22. 22. Plan for Updating Personas• Ongoing work • Include open questions in new projects.• Include in planning templates • Usability study triggers a persona review.• Communication Plan • Regular reviews. • Plan for distribution of updates.
  23. 23. Reusing Personas• Up-to-date personas and profiles used: • Indefinitely for same product • Goals and Needs must remain static• Inform new persona - preliminary context
  24. 24. Not Repurposed• For different: • Products • Scenarios • Needs and goals
  25. 25. Persona Teams (Families)• Extend - include all aspects of experience• Complex set of products• Group personas in meaningful ways
  26. 26. Example – Online Shopping
  27. 27. Online Shopping (cont)• One persona = all Shoppers • Unlikely• More likely: • Small set of personas for each role • Few more for additional roles
  28. 28. Share What You Know• Personas interact at various times • In person • Virtual “handshakes”• Convey to the team: • Where occur? • When? • Frequency? • What information is exchanged?
  29. 29. Knowledge Shared• Clear relationships between personas• Frequency of interactions• Needs from each other• What provide to each other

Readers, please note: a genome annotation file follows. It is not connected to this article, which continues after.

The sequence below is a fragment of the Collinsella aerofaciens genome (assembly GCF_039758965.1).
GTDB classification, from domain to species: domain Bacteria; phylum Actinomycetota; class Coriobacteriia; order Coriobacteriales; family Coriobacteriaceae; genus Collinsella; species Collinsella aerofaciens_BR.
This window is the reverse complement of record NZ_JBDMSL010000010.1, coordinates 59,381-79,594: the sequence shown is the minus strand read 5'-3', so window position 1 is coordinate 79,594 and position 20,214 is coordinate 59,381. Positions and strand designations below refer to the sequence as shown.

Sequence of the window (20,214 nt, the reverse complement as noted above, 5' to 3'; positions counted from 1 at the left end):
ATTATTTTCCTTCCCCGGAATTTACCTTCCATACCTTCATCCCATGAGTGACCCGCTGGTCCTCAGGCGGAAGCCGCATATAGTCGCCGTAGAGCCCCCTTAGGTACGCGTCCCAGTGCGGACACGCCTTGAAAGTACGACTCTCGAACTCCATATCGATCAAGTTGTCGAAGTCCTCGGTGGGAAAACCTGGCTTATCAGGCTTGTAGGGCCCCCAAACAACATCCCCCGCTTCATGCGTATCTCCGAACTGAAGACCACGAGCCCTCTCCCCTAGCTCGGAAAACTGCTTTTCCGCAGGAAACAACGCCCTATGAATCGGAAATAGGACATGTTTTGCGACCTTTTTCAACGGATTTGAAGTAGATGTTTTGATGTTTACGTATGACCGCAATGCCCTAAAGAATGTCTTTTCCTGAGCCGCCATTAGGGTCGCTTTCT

30. 30. Different Lenses• Pain points • Product, service, experience• Motivations • Goals, needs, tasks, occupation, family, and environment• Commonalities • Tech use, tech purpose, demographics, occupation, and context of use
  31. 31. Prioritize Relationships• Which interactions most important? • Users • Product functionality• Visual work flows are ideal
  32. 32. Next Steps• Identify gaps and plan to fill them.• Sync with market segments (if they exist).
  33. 33. Start Now• Conduct research with users• Create strawman Profiles now• Expand Profiles into Personas• Build on what you know• Keep digging - each project can answer more questions